New Turkey seizes private property like old Ottomans
“I don’t want to sell my house. Wasn’t property considered sacred?” an angry local named Hasan Özdoğan had told a Doğan News Agency correspondent in September 2014, after he furiously reacted to the mayor of Istanbul’s central Beyoğlu district, whom he coincidentally ran into during a funeral.
The mayor of Beyoğlu, still popular even after the Gezi Park protests in 2013, as seen by his re-election in the March 2014 local polls, has nothing to do with the fictional tyrant in “Leviathan.” On the contrary, he is the smiling face of an increasingly oppressive system, which is a unique product of Turkish democracy.
Milestone of urban transformation
The Turkish government’s moves against private property have dramatically increased since the mid-2000s, around the same time when the halt in its EU drive turned into a rewinding of previous democratic reforms.
For instance, a lucrative urban transformation project forced Istanbul’s Roma community out of their historic neighborhood in 2007. Similar legal challenges were observed in many other urban transformation zones.
The 2011 earthquake in the eastern province of Van served as an excuse for the government to adopt a draconian measure to bypass the courts.
The government’s “rapid expropriation” right, normally reserved for emergency situations such as natural disasters or war, began to be exercised more frequently. Recently, many such decisions have blatantly violated individuals’ rights or harmed the natural environment and local history.
The landmark case in recent memory is the felling of thousands of olive trees in the Aegean town of Yırca in November 2014. The government sided with the energy company that had won the tender to build a coal plant partly on the olive groves, instead of the villagers who were beaten by security guards.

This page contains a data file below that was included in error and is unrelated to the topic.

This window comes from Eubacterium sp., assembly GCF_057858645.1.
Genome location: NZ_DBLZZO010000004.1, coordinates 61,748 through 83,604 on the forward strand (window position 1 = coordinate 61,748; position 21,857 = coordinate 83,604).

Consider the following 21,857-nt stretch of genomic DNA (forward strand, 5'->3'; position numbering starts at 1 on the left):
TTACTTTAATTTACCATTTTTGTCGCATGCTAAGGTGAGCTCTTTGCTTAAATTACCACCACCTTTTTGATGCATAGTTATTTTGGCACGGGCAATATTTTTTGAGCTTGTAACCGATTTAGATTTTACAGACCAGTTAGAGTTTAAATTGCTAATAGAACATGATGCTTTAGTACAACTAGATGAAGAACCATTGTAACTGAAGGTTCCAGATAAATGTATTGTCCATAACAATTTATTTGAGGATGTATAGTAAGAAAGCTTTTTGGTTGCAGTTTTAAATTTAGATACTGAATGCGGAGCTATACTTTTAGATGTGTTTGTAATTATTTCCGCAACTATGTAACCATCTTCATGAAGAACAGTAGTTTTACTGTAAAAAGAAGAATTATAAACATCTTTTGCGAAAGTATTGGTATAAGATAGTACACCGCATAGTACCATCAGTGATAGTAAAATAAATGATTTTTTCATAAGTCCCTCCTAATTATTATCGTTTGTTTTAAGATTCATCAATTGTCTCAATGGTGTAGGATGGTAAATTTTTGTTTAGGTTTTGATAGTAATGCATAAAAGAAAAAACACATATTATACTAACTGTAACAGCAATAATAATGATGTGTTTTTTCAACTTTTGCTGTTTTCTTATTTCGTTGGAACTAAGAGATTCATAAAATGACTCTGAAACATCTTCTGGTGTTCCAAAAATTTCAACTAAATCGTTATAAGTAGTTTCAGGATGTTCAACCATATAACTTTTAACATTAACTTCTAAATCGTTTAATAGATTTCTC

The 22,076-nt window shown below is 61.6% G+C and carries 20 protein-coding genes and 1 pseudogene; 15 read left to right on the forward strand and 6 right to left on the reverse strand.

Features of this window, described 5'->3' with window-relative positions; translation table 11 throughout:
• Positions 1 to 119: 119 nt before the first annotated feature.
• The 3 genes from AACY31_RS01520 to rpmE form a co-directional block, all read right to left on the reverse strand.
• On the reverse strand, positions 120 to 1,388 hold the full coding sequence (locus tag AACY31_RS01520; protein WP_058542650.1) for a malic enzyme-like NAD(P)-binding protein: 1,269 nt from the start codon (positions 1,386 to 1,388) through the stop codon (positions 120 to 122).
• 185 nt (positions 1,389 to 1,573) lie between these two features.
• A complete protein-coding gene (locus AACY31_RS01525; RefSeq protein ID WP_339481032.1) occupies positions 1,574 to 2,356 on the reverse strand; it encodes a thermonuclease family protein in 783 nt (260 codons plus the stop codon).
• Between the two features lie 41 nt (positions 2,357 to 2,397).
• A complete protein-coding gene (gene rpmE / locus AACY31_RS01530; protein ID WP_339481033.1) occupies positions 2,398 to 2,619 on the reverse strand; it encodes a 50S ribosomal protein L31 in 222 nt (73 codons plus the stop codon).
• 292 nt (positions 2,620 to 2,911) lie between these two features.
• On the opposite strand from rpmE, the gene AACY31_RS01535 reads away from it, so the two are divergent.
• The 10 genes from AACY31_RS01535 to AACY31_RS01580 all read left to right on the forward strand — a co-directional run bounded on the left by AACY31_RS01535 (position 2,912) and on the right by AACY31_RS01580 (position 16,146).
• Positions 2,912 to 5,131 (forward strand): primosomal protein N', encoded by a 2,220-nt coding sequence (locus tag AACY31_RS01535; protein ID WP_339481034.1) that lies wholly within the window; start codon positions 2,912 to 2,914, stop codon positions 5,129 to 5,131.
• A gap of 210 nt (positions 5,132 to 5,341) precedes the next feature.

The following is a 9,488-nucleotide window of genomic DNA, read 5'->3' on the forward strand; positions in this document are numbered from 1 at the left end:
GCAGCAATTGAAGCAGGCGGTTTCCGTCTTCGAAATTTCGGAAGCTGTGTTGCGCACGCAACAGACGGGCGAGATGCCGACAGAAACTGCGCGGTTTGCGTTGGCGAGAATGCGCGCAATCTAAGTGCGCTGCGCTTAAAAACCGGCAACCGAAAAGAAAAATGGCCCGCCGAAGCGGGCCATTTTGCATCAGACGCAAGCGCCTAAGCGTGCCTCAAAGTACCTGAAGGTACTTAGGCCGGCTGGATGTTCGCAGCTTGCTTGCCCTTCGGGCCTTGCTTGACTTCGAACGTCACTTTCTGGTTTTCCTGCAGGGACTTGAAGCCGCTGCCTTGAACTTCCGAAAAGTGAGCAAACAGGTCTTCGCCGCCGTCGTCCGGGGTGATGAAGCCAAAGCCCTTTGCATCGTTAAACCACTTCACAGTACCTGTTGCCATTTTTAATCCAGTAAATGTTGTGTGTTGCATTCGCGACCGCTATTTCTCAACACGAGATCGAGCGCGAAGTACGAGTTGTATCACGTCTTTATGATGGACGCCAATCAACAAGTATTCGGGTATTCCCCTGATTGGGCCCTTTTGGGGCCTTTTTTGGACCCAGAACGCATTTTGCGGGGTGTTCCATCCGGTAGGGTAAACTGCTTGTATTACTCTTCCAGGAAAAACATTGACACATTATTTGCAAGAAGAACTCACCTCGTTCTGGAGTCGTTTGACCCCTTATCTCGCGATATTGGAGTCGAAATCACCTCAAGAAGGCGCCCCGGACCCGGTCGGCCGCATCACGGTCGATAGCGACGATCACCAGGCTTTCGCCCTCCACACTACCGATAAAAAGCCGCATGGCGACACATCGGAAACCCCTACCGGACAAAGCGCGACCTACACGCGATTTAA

Their olive trees were gone, but villagers were still happy when Turkey’s Constitutional Court annulled a key article of the law stipulating that citizens whose properties are expropriated could not sue the administration or demand higher compensation through lawsuits. Then, later in 2014, the Council of State dismissed the cabinet’s rapid expropriation decision in Yırca.
Neither the citizens’ legal objections nor their upholding by the top courts against the administration’s arbitrary decisions are rare exceptions. Both of them are the direct consequences of the 200-year-old history of Turkish constitutionalism.
Arbitrary moves against private property can be seen as one of the moves that corrupted the Ottoman system. From the 16th century, müsadere (confiscation) was used by several Ottoman sultans pragmatically for many reasons, such as eliminating political opponents, controlling capital accumulation, quelling dissent or financing costly wars.
Although it was beneficial for the sultan in the short term, müsadere ultimately contributed to the fatal decadence of the Ottoman political, economic and social system. It is no coincidence that Sultan Mahmud II abolished the practice in 1839 with the Edict of Gülhane, which vied to reorganize the state with Western-inspired reforms. Safeguarding private property was one of the key elements of the edict.